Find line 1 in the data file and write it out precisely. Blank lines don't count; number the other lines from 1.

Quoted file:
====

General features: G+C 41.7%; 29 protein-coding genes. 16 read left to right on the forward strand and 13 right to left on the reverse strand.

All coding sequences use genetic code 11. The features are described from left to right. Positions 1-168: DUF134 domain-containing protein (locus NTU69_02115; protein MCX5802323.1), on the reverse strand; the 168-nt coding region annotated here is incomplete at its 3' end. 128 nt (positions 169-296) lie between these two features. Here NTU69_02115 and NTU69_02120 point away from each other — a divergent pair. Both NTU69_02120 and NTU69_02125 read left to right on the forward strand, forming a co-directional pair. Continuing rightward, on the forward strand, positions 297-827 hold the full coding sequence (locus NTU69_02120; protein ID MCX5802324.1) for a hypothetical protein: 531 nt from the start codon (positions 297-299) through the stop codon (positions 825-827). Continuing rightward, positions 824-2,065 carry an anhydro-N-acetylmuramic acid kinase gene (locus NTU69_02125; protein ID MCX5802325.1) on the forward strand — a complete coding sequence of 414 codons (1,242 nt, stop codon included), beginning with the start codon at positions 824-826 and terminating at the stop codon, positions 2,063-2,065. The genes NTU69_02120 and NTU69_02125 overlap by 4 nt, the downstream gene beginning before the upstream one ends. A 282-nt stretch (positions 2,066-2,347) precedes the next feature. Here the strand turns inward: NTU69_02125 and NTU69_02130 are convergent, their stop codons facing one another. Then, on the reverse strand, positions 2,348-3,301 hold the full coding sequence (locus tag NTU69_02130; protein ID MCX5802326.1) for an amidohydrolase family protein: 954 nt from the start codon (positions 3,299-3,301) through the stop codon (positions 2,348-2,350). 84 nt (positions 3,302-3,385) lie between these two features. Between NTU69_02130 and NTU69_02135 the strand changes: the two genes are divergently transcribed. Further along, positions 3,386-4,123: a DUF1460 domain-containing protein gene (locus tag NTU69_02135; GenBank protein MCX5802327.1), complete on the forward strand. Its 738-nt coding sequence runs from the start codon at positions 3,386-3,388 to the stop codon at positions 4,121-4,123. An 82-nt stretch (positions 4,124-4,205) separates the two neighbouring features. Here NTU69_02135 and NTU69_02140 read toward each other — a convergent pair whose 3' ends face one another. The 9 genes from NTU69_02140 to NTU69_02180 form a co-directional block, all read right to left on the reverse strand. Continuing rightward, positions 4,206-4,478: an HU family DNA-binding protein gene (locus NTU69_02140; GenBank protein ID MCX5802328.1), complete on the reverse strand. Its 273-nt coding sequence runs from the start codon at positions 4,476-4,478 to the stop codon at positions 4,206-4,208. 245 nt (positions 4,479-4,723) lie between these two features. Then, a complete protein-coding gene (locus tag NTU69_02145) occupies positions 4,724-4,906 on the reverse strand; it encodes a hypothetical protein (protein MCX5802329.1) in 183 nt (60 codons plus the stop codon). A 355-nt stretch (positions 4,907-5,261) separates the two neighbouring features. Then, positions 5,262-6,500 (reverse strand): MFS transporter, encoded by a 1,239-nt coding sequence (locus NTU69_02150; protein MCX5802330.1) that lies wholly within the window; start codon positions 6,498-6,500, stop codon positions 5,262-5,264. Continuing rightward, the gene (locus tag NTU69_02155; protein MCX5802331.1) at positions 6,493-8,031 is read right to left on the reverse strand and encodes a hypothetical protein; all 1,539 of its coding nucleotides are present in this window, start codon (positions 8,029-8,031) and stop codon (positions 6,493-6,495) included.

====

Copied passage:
General features: G+C 41.7%; 29 protein-coding genes. 16 read left to right on the forward strand and 13 right to left on the reverse strand.